Islamic State militants who escaped defeat in Syria earlier this year have been slipping across the border into Iraq, bolstering a low-level insurgency there, according to security officials. About 1,000 fighters have crossed into Iraq over the past eight months, mostly Iraqis who are returning home to join militant cells in rural areas. The militants carry out sniper attacks and roadside bombings several times a week. (Washington Post)
News Resources - Israel and the Mideast:
  • Iranian Efforts to Recruit Israeli Arab and Palestinian Agents Uncovered
    Israeli security forces have in recent months uncovered a network to recruit people from Israel, Judea and Samaria, and Gaza for Iranian intelligence. The network, based in Syria under Iranian guidance, attempted to recruit people via contacts based on fictitious Facebook profiles and messaging apps. Those who had been recruited were asked to collect information on military bases, sensitive security installations, VIPs, police stations, and hospitals in order to prepare targets for terrorist attacks in Israel.
        The Internet activity was identified and monitored by the Israeli intelligence community. Beginning in April 2019, an extensive counter-operation was implemented, involving several Israeli citizens who are suspected of having been in contact with Iranian operatives. However, the decisive majority of Israeli citizens refused to cooperate with those who contacted them. Any Israeli who is contacted over the Internet by an element that appears linked to a hostile body or terrorist organization should inform the Israel Police. (Israel Security Agency)
  • Palestinian Journalist Describes How Hamas Brings Kids to Front Line to Die
    A Palestinian journalist has described how Hamas operatives take children in buses to protest against Israel at the Gaza border. "They bring children...and then encourage them to do whatever they can to get close to the fence....They [Hamas] exploit this to claim that Israel is killing our children."  (Jerusalem Post)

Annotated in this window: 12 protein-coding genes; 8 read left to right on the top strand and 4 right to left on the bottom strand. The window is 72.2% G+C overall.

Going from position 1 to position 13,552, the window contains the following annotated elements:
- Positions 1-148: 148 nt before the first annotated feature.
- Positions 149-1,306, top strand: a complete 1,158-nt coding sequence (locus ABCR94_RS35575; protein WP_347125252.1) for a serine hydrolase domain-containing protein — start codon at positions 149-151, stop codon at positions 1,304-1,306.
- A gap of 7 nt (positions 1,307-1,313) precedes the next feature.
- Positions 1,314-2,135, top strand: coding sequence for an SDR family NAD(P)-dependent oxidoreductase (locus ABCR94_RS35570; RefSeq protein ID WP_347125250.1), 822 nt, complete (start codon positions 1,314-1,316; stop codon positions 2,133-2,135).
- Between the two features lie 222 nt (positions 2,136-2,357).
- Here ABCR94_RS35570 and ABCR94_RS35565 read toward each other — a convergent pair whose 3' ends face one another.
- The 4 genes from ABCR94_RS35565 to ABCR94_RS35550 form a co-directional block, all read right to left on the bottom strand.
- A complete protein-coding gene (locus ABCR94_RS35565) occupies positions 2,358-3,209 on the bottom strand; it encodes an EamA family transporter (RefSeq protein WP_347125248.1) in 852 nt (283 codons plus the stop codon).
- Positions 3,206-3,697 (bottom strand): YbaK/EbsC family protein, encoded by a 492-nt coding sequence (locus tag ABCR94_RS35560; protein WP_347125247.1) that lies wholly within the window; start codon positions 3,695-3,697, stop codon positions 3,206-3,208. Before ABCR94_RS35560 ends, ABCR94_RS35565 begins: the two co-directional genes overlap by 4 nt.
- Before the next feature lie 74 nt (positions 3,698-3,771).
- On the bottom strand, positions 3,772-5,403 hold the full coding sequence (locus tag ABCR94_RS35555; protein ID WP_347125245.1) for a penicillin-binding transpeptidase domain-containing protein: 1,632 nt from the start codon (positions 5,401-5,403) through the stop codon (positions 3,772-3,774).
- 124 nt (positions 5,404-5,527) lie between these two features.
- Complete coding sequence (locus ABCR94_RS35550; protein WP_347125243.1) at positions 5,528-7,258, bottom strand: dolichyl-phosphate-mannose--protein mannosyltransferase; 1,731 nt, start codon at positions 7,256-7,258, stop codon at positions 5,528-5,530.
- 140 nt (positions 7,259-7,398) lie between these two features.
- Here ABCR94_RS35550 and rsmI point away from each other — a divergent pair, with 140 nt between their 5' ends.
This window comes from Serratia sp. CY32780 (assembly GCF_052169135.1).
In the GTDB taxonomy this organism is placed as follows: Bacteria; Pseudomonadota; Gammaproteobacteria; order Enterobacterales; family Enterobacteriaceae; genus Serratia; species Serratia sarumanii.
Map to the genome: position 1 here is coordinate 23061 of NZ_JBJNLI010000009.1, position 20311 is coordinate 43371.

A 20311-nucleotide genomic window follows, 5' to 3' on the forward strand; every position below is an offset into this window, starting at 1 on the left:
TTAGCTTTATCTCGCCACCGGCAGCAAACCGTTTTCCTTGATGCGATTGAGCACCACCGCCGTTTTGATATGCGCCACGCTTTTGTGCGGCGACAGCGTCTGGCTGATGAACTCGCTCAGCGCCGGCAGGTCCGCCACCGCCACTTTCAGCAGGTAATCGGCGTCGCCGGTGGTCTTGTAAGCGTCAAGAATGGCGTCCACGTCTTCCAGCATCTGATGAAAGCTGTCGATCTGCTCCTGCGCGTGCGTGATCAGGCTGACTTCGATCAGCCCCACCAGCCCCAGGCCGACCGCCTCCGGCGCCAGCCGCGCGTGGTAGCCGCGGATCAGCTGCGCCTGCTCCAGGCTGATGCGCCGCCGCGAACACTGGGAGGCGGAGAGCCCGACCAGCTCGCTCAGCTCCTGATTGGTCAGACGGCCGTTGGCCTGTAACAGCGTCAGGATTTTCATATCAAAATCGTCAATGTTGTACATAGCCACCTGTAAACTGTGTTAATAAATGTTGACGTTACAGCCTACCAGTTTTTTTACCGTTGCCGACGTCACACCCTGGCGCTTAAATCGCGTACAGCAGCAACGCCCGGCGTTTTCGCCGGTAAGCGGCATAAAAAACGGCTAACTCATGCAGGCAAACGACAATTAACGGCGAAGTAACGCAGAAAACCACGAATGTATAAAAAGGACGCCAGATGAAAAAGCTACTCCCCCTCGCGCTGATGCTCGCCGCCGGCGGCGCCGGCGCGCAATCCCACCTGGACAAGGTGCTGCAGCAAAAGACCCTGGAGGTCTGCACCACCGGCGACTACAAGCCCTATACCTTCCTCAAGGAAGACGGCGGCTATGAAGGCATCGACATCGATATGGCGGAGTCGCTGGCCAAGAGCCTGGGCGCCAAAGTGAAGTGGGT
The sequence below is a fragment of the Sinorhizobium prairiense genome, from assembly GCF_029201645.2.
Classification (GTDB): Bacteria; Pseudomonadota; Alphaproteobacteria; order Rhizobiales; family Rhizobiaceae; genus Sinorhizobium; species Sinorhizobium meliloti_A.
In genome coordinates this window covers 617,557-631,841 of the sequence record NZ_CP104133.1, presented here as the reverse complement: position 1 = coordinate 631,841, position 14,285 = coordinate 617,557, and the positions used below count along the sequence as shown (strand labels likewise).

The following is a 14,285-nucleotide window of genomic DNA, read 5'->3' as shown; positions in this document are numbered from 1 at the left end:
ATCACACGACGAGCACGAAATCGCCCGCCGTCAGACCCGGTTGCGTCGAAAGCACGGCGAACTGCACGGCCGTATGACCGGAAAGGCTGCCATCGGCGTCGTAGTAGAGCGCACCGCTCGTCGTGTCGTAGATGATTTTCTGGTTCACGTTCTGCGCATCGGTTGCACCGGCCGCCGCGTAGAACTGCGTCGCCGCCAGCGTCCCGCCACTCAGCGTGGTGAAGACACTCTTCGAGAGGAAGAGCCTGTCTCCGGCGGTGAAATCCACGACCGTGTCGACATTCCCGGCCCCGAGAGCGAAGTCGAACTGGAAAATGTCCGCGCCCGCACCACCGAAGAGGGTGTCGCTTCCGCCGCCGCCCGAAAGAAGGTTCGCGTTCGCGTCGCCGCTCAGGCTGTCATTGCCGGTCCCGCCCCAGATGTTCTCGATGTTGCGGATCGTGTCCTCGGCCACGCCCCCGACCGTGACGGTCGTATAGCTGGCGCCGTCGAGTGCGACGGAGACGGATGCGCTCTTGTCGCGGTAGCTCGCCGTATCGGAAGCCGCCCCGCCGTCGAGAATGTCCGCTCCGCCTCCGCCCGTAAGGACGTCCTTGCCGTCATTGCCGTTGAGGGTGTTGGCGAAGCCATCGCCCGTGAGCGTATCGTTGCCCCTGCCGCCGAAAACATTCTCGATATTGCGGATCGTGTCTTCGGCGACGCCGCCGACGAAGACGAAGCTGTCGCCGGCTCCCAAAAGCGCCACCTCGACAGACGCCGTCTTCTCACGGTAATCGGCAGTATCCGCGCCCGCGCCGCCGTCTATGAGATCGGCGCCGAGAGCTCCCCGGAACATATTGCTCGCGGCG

See also Video: How Hamas Exploits Children during Riots on Gaza Border - Kobi Richter (Tazpit Press Service)
Global Commentary and Think-Tank Analysis:
  • EU Foreign Affairs Chief Nominee Downplays Iranian Threats to Annihilate Israel - Amb. Alan Baker
    When asked in a February 2019 media interview regarding the U.S. withdrawal from the Iran nuclear deal, Iran's involvement in terror attacks in Europe, and repeated calls by Iran's leaders for Israel's destruction, Spanish Foreign Minister and nominee for the post of EU Foreign Affairs Chief, Josep Borrell, replied, "We will continue working with Iran….Iran wants to wipe out Israel? There's nothing new here. We have to live with it."
        This astounding statement indicates a serious lack of diplomacy and good sense and clearly does not augur well for the senior European foreign minister touted to become the EU's number one diplomat. In fact, Borrell seems to have perfected the art of expressing irresponsible statements over the past years, trivializing some of the most serious threats facing members of the international community.
        By now trivializing the oft-repeated Iranian declared intention to "wipe Israel off the map," and, as such, by giving license to a blatant call for genocide and destruction of a sovereign, member state of the international community, Borrell would appear to have crossed all accepted lines of basic decency. In light of his irresponsible statement, his candidacy to head the EU's foreign affairs department should be reconsidered. The writer served as legal adviser and deputy director-general of Israel's Ministry of Foreign Affairs. (Institute for Contemporary Affairs-Jerusalem Center for Public Affairs)